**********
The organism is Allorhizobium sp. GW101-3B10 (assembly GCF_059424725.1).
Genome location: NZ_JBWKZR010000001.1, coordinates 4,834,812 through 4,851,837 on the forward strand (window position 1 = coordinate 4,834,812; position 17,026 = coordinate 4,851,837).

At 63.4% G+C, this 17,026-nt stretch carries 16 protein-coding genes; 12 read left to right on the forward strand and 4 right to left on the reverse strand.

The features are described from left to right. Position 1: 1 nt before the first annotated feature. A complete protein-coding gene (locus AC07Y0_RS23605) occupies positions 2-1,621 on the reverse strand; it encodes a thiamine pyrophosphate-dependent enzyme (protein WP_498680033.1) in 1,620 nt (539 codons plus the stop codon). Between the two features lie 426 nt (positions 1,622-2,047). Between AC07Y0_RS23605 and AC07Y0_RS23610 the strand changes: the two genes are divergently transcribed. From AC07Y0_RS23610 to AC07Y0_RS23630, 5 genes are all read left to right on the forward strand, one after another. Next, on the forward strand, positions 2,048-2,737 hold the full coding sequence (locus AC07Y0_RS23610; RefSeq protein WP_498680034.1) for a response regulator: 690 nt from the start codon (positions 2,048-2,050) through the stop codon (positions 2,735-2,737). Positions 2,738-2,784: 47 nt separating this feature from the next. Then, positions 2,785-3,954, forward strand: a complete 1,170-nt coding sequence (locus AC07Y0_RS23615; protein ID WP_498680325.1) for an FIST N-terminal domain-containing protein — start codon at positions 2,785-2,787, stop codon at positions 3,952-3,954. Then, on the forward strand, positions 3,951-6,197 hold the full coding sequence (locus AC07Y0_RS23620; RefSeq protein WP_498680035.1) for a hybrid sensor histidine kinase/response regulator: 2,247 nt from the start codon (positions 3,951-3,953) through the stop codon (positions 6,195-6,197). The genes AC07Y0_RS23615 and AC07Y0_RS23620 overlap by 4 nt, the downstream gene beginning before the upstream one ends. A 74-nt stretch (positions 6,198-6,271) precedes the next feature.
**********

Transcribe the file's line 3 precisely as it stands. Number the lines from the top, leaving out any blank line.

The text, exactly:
At 63.4% G+C, this 17,026-nt stretch carries 16 protein-coding genes; 12 read left to right on the forward strand and 4 right to left on the reverse strand.